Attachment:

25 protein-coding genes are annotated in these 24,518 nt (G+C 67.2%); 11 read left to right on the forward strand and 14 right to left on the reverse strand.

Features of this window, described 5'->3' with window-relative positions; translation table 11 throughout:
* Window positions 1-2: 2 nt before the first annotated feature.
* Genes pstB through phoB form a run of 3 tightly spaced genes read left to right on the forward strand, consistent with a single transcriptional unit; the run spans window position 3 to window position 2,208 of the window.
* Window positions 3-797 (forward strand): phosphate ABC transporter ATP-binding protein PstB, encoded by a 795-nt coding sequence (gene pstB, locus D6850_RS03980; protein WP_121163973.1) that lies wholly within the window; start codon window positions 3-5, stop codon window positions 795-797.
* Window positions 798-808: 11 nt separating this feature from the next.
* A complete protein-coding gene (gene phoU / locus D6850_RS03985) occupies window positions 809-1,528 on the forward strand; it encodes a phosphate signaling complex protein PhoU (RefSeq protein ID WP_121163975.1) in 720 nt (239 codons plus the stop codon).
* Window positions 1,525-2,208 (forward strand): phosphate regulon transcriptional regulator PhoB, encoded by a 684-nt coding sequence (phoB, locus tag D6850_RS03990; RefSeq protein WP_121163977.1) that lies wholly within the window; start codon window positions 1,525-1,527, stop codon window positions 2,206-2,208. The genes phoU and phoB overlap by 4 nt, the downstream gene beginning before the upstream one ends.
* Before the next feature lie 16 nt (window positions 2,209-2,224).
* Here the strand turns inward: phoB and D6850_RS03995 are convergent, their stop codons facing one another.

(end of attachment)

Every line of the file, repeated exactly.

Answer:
25 protein-coding genes are annotated in these 24,518 nt (G+C 67.2%); 11 read left to right on the forward strand and 14 right to left on the reverse strand.

Features of this window, described 5'->3' with window-relative positions; translation table 11 throughout:
* Window positions 1-2: 2 nt before the first annotated feature.
* Genes pstB through phoB form a run of 3 tightly spaced genes read left to right on the forward strand, consistent with a single transcriptional unit; the run spans window position 3 to window position 2,208 of the window.
* Window positions 3-797 (forward strand): phosphate ABC transporter ATP-binding protein PstB, encoded by a 795-nt coding sequence (gene pstB, locus D6850_RS03980; protein WP_121163973.1) that lies wholly within the window; start codon window positions 3-5, stop codon window positions 795-797.
* Window positions 798-808: 11 nt separating this feature from the next.
* A complete protein-coding gene (gene phoU / locus D6850_RS03985) occupies window positions 809-1,528 on the forward strand; it encodes a phosphate signaling complex protein PhoU (RefSeq protein ID WP_121163975.1) in 720 nt (239 codons plus the stop codon).
* Window positions 1,525-2,208 (forward strand): phosphate regulon transcriptional regulator PhoB, encoded by a 684-nt coding sequence (phoB, locus tag D6850_RS03990; RefSeq protein WP_121163977.1) that lies wholly within the window; start codon window positions 1,525-1,527, stop codon window positions 2,206-2,208. The genes phoU and phoB overlap by 4 nt, the downstream gene beginning before the upstream one ends.
* Before the next feature lie 16 nt (window positions 2,209-2,224).
* Here the strand turns inward: phoB and D6850_RS03995 are convergent, their stop codons facing one another.